Andrew Davis practices the Baroque Cello with members of the Austin Baroque Orchestra on Wednesday evening. The orchestra is preparing for their performance which includes classical pieces from the Baroque movement.
Yesterday’s popular music is tomorrow’s art music. Or at least that’s what Billy Traylor, the founder and artistic director of the Austin Baroque Orchestra and Coro Settecento, believes. Traylor describes baroque music as the popular music of the past and works to bring the sounds of the 17th and 18th centuries to modern audiences.
“You go to a recital now to hear Schubert’s ‘Lieder,’ songs for piano and voice, but that was pop music,” Traylor said. “Who knows [if] what we hear today as pop music … musicologists 200 years from now will hear as art.”
Settecento’s “North and South” concert is the ensemble’s latest attempt to expose people to baroque music. Its performances on Saturday and Sunday will feature some of the many Latin American compositions from the Renaissance and Baroque periods.
“You go to most baroque orchestra concerts and they’re going to play Handel and Vivaldi and Bach,” Traylor said. “But they just don’t play much Latin American music, and there’s a ton of it. It’s just as good and written in the same style as anything in Europe — it was just written here.”
Baroque music is distinguishable by its heavy instrumental focus. Rather than concentrating on vocals as music in the past had, the Baroque era explored the voice as an instrument in an ensemble.
“Singers are sometimes known for less emphasis on rhythm and more emphasis on the line and the continuous sound, but we have to really think about being with the orchestra at every beat,” said Phillip Bernard, music studies junior and Settecento choir member. “Sometimes we get in trouble trying to make it as beautiful as possible, but acting like an instrument is the main thing you have to think about.”
Baroque music, from countries including Mexico, Peru and Bolivia, has a strong influence on contemporary Latin music. Modern Latin music has a similar beat and tone to its baroque predecessor.
“It’s very rhythmical,” said Sarah Bates, UT alumna and baroque oboist. “It’s much like the modern music we hear from Latin America, in that a lot of it is about the groove. There are a lot of things that, when we are rehearsing, we kind of dance to.”
The orchestra was created because there were no other solely baroque orchestras in Austin, despite the city’s thriving music scene.
“The one thing I noticed that we didn’t have in Austin that they have in Houston and they have in Dallas and a lot of cities is a baroque orchestra,” Traylor said. “So through the early music ensemble at UT I met Sarah and many others. It was basically a need.”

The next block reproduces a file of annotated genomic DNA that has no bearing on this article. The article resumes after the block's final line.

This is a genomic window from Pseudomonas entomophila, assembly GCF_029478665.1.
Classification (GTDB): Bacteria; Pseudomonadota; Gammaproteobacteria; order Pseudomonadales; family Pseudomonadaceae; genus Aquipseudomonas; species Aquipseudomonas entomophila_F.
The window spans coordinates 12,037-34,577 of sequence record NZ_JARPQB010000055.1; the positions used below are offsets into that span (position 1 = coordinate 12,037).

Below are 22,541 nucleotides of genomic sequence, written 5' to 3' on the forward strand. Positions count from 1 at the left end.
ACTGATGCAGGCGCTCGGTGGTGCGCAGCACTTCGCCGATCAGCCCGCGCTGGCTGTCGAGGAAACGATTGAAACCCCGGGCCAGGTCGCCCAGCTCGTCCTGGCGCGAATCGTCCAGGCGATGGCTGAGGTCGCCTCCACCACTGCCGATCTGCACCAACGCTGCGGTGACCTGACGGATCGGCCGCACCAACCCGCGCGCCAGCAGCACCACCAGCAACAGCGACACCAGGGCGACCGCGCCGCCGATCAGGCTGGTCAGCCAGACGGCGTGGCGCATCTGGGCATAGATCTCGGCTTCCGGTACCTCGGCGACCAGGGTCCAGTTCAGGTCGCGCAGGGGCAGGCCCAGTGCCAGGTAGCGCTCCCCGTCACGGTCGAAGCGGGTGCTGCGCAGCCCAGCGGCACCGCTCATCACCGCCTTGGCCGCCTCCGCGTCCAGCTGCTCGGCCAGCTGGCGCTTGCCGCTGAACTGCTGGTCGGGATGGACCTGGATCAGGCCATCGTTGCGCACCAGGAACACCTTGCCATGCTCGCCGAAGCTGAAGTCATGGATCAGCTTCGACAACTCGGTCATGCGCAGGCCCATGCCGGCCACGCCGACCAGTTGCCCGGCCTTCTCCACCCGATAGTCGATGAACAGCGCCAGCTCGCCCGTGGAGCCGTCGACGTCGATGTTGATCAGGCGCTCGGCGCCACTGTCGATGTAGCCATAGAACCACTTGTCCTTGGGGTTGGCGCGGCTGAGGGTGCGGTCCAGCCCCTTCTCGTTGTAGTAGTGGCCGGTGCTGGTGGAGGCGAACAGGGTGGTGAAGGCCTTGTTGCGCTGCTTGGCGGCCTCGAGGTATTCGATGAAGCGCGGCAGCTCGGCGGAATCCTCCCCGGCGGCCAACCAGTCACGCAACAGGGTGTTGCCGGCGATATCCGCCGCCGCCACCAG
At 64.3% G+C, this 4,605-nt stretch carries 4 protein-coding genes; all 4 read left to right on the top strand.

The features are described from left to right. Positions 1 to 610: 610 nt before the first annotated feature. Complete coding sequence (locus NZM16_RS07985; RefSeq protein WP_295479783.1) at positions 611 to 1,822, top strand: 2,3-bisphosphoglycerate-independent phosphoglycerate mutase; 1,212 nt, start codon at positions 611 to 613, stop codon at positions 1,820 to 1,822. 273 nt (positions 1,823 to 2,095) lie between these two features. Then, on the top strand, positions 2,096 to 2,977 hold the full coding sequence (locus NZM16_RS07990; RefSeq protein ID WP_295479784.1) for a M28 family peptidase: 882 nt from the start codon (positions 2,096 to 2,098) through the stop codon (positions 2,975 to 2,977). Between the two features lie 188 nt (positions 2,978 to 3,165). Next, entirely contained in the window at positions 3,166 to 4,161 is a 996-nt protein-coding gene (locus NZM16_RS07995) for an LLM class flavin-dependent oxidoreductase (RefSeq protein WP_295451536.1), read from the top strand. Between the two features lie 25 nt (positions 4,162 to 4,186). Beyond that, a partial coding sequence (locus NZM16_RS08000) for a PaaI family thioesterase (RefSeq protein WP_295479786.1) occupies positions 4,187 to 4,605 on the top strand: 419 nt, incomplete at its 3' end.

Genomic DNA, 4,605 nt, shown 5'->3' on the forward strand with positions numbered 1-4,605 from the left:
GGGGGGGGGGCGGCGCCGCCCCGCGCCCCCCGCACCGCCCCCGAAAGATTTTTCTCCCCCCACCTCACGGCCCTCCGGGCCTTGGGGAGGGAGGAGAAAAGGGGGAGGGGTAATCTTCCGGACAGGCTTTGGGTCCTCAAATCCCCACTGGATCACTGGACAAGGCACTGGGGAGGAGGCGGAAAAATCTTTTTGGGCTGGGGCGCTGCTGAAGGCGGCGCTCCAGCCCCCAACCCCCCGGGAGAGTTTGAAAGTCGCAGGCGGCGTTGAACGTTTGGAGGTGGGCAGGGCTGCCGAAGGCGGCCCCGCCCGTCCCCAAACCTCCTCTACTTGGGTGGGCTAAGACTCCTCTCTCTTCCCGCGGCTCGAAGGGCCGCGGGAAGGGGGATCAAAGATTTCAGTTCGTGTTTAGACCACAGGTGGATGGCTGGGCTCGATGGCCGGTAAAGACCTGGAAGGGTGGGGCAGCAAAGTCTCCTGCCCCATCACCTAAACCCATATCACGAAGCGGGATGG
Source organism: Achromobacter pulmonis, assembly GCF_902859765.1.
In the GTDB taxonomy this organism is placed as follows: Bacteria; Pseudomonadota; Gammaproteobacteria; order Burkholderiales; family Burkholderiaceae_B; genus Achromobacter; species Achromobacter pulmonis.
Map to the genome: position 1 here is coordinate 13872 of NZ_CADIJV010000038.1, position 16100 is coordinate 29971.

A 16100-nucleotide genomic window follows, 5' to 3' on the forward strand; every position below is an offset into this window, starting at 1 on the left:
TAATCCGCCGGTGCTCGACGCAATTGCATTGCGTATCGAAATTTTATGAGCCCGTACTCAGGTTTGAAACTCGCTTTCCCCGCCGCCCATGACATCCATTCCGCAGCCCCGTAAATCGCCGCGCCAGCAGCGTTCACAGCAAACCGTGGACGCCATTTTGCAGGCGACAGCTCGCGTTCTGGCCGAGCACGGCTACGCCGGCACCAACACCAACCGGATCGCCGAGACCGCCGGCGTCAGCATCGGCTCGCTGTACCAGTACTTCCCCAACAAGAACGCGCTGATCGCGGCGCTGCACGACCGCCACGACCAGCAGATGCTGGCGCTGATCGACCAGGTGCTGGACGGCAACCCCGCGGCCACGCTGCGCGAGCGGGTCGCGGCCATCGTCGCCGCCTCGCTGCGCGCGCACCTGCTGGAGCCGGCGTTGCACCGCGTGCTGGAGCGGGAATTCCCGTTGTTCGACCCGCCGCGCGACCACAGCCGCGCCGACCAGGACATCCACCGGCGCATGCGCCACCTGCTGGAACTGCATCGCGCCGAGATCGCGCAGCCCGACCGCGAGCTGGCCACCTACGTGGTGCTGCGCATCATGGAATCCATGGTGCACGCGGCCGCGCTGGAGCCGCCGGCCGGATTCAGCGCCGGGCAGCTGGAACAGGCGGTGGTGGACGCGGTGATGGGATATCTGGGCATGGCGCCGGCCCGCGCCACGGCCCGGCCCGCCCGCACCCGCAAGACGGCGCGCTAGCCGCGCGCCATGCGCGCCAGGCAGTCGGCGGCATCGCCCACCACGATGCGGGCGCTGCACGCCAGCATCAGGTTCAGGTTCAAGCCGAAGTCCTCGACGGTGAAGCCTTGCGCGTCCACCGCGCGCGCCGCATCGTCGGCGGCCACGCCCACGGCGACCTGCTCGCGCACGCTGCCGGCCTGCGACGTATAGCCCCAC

The historical pieces being performed at the concert, such as “Matins for Our Lady, the Virgin of Guadalupe,” feature darker and warmer sounds, as well as a blended tone not present in earlier music.
“Baroque instruments were made to blend together, and as they progressed over the years [musicians] wanted different things for different instruments,” Bates said. “So each instrument has created its own character. Therefore, they don’t blend together as well anymore.”
Although it’s hard to be certain how the original instruments were constructed, musicians buy historical replicas, such as the viola de gamba and the baroque oboe, in attempt to accurately present the music of the Baroque era.
“By playing baroque music on baroque music, we’re trying to bring back to life how this music sounded to the composer,” Bates said. “By having people who replicate those instruments, by studying what we think the voice did then, by studying how different players played, we can kind of revive it.”
Bernard said this connection to history is what makes baroque music important to modern audiences.
“It gives the opportunity to reach back and connect to what was going on in the world at that time and how people were expressing themselves artistically,” Bernard said.
Traylor said the music continues to be relevant today because it still makes the listener feel something.
“It’s important to show people that, yes, this music is 300 years old, but it can move you just as much even if you don’t know what they’re saying,” Traylor said.